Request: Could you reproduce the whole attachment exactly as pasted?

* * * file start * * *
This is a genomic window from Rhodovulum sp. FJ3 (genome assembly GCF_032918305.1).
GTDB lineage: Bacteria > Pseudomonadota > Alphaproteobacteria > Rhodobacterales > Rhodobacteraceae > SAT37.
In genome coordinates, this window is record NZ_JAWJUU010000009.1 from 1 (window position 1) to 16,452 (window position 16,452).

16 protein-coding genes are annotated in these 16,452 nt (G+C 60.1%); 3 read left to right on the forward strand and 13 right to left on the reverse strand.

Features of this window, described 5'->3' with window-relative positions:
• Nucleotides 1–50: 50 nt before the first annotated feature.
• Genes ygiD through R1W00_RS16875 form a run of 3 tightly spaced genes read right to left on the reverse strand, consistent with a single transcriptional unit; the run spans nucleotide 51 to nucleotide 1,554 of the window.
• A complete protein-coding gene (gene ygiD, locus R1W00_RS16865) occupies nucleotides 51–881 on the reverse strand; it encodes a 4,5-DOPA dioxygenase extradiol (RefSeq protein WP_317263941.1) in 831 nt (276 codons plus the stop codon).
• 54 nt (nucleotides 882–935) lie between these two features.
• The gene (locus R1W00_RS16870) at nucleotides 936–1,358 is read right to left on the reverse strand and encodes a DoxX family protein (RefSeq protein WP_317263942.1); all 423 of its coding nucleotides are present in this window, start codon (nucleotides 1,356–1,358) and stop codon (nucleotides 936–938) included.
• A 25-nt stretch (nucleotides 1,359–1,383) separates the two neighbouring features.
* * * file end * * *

This is a genomic window from Rhodovulum sp. FJ3 (genome assembly GCF_032918305.1).
GTDB lineage: Bacteria > Pseudomonadota > Alphaproteobacteria > Rhodobacterales > Rhodobacteraceae > SAT37.
In genome coordinates, this window is record NZ_JAWJUU010000009.1 from 1 (window position 1) to 16,452 (window position 16,452).

16 protein-coding genes are annotated in these 16,452 nt (G+C 60.1%); 3 read left to right on the forward strand and 13 right to left on the reverse strand.

Features of this window, described 5'->3' with window-relative positions:
• Nucleotides 1–50: 50 nt before the first annotated feature.
• Genes ygiD through R1W00_RS16875 form a run of 3 tightly spaced genes read right to left on the reverse strand, consistent with a single transcriptional unit; the run spans nucleotide 51 to nucleotide 1,554 of the window.
• A complete protein-coding gene (gene ygiD, locus R1W00_RS16865) occupies nucleotides 51–881 on the reverse strand; it encodes a 4,5-DOPA dioxygenase extradiol (RefSeq protein WP_317263941.1) in 831 nt (276 codons plus the stop codon).
• 54 nt (nucleotides 882–935) lie between these two features.
• The gene (locus R1W00_RS16870) at nucleotides 936–1,358 is read right to left on the reverse strand and encodes a DoxX family protein (RefSeq protein WP_317263942.1); all 423 of its coding nucleotides are present in this window, start codon (nucleotides 1,356–1,358) and stop codon (nucleotides 936–938) included.
• A 25-nt stretch (nucleotides 1,359–1,383) separates the two neighbouring features.